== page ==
Become a Residential Electrician
Electrical work has some of the best opportunities for career stability, especially for residential technicians. If you want to start a career in electrical work, this 100% online course will prepare you for an entry-level residential electrician apprenticeship.
Job Outlook for Residential Electrician
- According to the US Bureau of Labor Statistics (BLS), electricians earn a median annual salary of $55,000, which is almost $10,000 more than the average of all construction and trade jobs.
- The BLS estimates that jobs for electricians will grow by 10% through 2028, is over 74,000 new jobs.
FAQs about Residential Electrician
WHAT IS THE DIFFERENCE BETWEEN A RESIDENTIAL ELECTRICIAN AND AN ELECTRICAL TECHNICIAN?
While residential electricians and electrical technicians both deal with electrical systems, the nature of their work is different. Residential electricians install, maintain, troubleshoot and repair the wiring in buildings, whether that be residential homes, offices or commercial properties. On the other hand, electrical technicians work on electrical systems within machinery, specialty equipment and other commonly used devices.
WHY ARE RESIDENTIAL ELECTRICIANS IN DEMAND?
The biggest reasons for job growth in the electrical field is construction. In the U.S, the population will grow 2 million people per year until 2030, which will mean more construction jobs.
WHERE ARE RESIDENTIAL ELECTRICIANS NEEDED THE MOST?
When it comes to construction, electrical workers are the first in to install electrical systems. Infrastructure development also comes with new residential and commercial projects. Older buildings need to be retrofit with technology and alternative energy sources.
DO RESIDENTIAL ELECTRICIANS NEED LICENSING?
Licensing in the electrical field differs state to state. Generally speaking, the licensing process for electricians starts at apprenticeship (2-4 years), then journeyman (5-6 years) and finally master electrician. This course will prepare you for an apprentice-level job.
- Branch and feeder circuits with various types of cable and conduit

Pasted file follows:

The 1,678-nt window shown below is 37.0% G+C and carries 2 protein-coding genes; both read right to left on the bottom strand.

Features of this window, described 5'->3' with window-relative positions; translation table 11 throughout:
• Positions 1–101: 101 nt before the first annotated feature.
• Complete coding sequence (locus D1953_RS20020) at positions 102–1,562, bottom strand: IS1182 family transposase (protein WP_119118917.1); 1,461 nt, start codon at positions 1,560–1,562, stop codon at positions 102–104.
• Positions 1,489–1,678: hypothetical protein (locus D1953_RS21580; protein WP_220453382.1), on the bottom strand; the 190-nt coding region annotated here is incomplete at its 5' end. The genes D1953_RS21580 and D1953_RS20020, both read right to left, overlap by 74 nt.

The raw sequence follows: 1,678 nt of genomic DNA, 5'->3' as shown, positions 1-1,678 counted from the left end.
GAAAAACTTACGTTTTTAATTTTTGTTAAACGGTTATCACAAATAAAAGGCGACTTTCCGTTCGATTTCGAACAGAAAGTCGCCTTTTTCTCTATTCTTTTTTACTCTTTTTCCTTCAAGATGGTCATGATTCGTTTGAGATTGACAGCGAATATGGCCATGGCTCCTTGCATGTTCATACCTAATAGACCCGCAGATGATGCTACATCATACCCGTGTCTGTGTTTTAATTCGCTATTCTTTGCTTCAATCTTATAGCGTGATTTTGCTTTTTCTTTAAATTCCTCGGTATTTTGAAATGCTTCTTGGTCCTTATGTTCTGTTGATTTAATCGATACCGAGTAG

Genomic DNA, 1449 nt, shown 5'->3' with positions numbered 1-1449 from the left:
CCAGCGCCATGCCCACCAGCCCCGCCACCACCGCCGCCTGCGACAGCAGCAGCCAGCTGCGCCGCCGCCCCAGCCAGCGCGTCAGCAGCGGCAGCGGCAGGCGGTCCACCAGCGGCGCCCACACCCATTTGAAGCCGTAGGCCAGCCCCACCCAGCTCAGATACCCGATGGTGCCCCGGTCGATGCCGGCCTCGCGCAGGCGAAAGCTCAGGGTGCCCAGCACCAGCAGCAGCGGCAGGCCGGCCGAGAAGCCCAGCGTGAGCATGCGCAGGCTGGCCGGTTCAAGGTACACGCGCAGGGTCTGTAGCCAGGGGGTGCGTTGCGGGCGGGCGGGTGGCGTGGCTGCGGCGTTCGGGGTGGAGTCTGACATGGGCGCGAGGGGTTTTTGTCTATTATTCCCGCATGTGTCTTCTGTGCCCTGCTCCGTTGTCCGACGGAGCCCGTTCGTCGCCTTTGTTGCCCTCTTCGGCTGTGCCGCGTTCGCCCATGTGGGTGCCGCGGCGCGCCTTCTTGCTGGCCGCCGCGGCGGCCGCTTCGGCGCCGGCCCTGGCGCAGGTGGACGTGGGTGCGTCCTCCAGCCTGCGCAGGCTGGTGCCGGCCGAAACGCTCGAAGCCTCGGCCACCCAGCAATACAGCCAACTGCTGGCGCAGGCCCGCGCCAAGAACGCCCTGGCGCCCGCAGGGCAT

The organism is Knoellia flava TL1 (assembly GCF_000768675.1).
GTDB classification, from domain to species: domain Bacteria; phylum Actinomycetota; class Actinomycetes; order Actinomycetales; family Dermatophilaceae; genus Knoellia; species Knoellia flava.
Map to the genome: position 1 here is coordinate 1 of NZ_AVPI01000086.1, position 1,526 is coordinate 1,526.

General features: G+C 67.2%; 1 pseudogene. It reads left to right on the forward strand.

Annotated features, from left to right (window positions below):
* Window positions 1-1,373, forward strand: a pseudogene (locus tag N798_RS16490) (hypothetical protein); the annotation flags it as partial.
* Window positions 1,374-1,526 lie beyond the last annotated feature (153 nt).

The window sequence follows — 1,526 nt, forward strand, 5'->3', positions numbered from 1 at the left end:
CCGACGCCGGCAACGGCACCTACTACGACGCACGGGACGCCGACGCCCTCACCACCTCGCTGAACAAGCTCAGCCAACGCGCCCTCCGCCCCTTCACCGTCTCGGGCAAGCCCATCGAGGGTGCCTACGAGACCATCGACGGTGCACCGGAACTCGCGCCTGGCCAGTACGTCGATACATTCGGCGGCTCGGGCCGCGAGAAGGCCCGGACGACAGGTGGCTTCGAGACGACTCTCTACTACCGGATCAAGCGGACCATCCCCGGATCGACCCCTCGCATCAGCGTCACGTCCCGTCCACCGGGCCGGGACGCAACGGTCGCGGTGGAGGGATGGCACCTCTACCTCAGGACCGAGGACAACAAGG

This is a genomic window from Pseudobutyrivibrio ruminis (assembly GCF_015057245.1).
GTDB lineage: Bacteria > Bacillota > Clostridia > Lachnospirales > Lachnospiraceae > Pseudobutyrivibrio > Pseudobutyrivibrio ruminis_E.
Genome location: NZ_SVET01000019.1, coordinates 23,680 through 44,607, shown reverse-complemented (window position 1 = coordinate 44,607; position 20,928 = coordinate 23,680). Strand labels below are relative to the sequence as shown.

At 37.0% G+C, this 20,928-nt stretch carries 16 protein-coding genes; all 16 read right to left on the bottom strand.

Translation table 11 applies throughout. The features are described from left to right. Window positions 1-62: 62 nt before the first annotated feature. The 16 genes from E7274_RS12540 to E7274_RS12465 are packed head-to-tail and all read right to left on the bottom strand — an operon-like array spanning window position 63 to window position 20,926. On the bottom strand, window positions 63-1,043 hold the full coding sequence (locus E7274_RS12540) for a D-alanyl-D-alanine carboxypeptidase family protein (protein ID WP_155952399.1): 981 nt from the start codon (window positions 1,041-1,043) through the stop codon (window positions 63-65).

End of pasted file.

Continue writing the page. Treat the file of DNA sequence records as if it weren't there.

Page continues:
- Service of circuit breakers, lighting fixtures, receptacles, switches, paddle fans, and electric motors
- Identifying and fixing electrical problems on "service calls"
- Installation, maintenance, and troubleshooting photovoltaic renewable energy systems
Prerequisites and Requirements
There are no prerequisites to take this course.
PREPARING AND PLANNING A RESIDENTIAL WIRING JOB
Residential workplace safety, hardware and materials used in residential wiring; determining branch circuit, feeder circuit and service entrance requirements
RESIDENTIAL SERVICE ENTRANCES AND EQUIPMENT
Introduction to residential service entrances; service entrance equipment and installation
RESIDENTIAL ELECTRICAL SYSTEM ROUGH-IN
General Nec® requirements for rough-in wiring; installing electrical boxes, cables, switching and branch-circuits
RESIDENTIAL ELECTRICAL SYSTEM TRIM-OUT
Lighting fixture installation, device installation and service panel trim-out
MAINTAINING AND TROUBLESHOOTING A RESIDENTIAL ELECTRICAL WIRING SYSTEM
Checking out and troubleshooting electrical wiring systems
GREEN HOUSE WIRING TECHNIQUES
Green wiring practices and photovoltaic (PV) system installation
MANAGING CUSTOMER SERVICE
Winning customer service, customer expectations and moving forward with the four P's
Greg Fletcher has over 40 years of experience in the electrical field as both a practicing electrician and as an electrical instructor. He has been a licensed electrician since 1976 and currently holds a Master Electrician's License in the State of Maine. In 1988, he was appointed as the Department Chairman of the Trades and Technology Department and Program Director/Instructor of the Electrical Technology program at Kennebec Valley Community College in Fairfield, Maine. He is the author of several textbooks including Residential Construction Academy: House Wiring, Guide to Using the National Electrical Code, and The Electrician's Guide to Photovoltaic System Installation. He has an associate's in Electrical Construction and Maintenance, a Bachelor of Science in Applied Technical Education, and a Master of Science in Industrial Education.
Registration and Enrollment
This course is 100% online. Start anytime.